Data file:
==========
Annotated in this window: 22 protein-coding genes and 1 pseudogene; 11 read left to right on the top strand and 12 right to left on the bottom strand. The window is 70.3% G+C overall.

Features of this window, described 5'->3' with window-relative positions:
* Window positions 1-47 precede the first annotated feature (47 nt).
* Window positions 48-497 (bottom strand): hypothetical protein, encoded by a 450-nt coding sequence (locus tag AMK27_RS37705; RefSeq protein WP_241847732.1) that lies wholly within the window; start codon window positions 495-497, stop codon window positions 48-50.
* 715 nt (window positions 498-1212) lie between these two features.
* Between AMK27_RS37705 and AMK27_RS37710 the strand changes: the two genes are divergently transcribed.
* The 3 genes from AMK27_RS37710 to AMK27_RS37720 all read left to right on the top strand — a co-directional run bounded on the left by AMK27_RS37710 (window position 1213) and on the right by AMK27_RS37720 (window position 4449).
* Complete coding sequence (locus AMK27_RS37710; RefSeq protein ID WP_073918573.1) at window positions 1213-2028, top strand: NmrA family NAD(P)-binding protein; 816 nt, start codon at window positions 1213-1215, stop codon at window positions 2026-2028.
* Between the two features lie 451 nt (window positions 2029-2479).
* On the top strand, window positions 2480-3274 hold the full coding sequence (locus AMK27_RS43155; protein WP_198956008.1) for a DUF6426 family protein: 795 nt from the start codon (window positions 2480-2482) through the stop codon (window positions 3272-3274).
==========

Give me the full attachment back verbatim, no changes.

Annotated in this window: 22 protein-coding genes and 1 pseudogene; 11 read left to right on the top strand and 12 right to left on the bottom strand. The window is 70.3% G+C overall.

Features of this window, described 5'->3' with window-relative positions:
* Window positions 1-47 precede the first annotated feature (47 nt).
* Window positions 48-497 (bottom strand): hypothetical protein, encoded by a 450-nt coding sequence (locus tag AMK27_RS37705; RefSeq protein WP_241847732.1) that lies wholly within the window; start codon window positions 495-497, stop codon window positions 48-50.
* 715 nt (window positions 498-1212) lie between these two features.
* Between AMK27_RS37705 and AMK27_RS37710 the strand changes: the two genes are divergently transcribed.
* The 3 genes from AMK27_RS37710 to AMK27_RS37720 all read left to right on the top strand — a co-directional run bounded on the left by AMK27_RS37710 (window position 1213) and on the right by AMK27_RS37720 (window position 4449).
* Complete coding sequence (locus AMK27_RS37710; RefSeq protein ID WP_073918573.1) at window positions 1213-2028, top strand: NmrA family NAD(P)-binding protein; 816 nt, start codon at window positions 1213-1215, stop codon at window positions 2026-2028.
* Between the two features lie 451 nt (window positions 2029-2479).
* On the top strand, window positions 2480-3274 hold the full coding sequence (locus AMK27_RS43155; protein WP_198956008.1) for a DUF6426 family protein: 795 nt from the start codon (window positions 2480-2482) through the stop codon (window positions 3272-3274).